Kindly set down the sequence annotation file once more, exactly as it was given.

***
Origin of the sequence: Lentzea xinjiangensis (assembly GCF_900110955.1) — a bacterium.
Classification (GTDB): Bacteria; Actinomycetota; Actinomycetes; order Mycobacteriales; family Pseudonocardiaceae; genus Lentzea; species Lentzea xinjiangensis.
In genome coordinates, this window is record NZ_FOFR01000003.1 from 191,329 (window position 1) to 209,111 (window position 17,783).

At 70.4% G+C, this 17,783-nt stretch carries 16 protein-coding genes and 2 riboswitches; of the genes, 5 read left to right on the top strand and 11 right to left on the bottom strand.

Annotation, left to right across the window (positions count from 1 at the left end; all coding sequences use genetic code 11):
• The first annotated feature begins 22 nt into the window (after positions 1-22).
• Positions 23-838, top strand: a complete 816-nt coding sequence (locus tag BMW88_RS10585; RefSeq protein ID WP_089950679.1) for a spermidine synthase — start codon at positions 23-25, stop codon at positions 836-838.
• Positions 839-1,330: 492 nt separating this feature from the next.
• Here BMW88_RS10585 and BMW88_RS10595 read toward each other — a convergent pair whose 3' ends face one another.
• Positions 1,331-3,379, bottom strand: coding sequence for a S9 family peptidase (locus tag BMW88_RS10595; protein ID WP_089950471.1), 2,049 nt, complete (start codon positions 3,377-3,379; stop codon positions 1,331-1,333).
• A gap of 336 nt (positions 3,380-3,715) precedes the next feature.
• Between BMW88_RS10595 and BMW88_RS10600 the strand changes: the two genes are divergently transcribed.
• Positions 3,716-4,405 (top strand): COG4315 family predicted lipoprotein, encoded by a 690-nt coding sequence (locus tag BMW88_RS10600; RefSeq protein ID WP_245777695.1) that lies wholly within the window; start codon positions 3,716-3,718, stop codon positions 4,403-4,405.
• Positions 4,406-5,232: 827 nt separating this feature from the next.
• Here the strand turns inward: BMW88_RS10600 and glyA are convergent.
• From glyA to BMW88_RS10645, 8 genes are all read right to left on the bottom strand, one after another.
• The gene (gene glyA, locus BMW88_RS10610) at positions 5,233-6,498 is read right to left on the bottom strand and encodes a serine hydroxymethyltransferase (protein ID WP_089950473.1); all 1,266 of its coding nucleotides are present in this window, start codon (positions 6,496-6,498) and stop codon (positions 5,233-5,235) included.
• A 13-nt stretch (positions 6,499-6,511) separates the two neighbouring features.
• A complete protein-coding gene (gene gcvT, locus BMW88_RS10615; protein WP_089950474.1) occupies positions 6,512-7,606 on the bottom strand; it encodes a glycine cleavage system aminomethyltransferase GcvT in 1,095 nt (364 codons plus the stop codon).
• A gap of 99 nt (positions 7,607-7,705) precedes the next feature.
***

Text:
Origin of the sequence: Lentzea xinjiangensis (assembly GCF_900110955.1) — a bacterium.
Classification (GTDB): Bacteria; Actinomycetota; Actinomycetes; order Mycobacteriales; family Pseudonocardiaceae; genus Lentzea; species Lentzea xinjiangensis.
In genome coordinates, this window is record NZ_FOFR01000003.1 from 191,329 (window position 1) to 209,111 (window position 17,783).

At 70.4% G+C, this 17,783-nt stretch carries 16 protein-coding genes and 2 riboswitches; of the genes, 5 read left to right on the top strand and 11 right to left on the bottom strand.

Annotation, left to right across the window (positions count from 1 at the left end; all coding sequences use genetic code 11):
• The first annotated feature begins 22 nt into the window (after positions 1-22).
• Positions 23-838, top strand: a complete 816-nt coding sequence (locus tag BMW88_RS10585; RefSeq protein ID WP_089950679.1) for a spermidine synthase — start codon at positions 23-25, stop codon at positions 836-838.
• Positions 839-1,330: 492 nt separating this feature from the next.
• Here BMW88_RS10585 and BMW88_RS10595 read toward each other — a convergent pair whose 3' ends face one another.
• Positions 1,331-3,379, bottom strand: coding sequence for a S9 family peptidase (locus tag BMW88_RS10595; protein ID WP_089950471.1), 2,049 nt, complete (start codon positions 3,377-3,379; stop codon positions 1,331-1,333).
• A gap of 336 nt (positions 3,380-3,715) precedes the next feature.
• Between BMW88_RS10595 and BMW88_RS10600 the strand changes: the two genes are divergently transcribed.
• Positions 3,716-4,405 (top strand): COG4315 family predicted lipoprotein, encoded by a 690-nt coding sequence (locus tag BMW88_RS10600; RefSeq protein ID WP_245777695.1) that lies wholly within the window; start codon positions 3,716-3,718, stop codon positions 4,403-4,405.
• Positions 4,406-5,232: 827 nt separating this feature from the next.
• Here the strand turns inward: BMW88_RS10600 and glyA are convergent.
• From glyA to BMW88_RS10645, 8 genes are all read right to left on the bottom strand, one after another.
• The gene (gene glyA, locus BMW88_RS10610) at positions 5,233-6,498 is read right to left on the bottom strand and encodes a serine hydroxymethyltransferase (protein ID WP_089950473.1); all 1,266 of its coding nucleotides are present in this window, start codon (positions 6,496-6,498) and stop codon (positions 5,233-5,235) included.
• A 13-nt stretch (positions 6,499-6,511) separates the two neighbouring features.
• A complete protein-coding gene (gene gcvT, locus BMW88_RS10615; protein WP_089950474.1) occupies positions 6,512-7,606 on the bottom strand; it encodes a glycine cleavage system aminomethyltransferase GcvT in 1,095 nt (364 codons plus the stop codon).
• A gap of 99 nt (positions 7,607-7,705) precedes the next feature.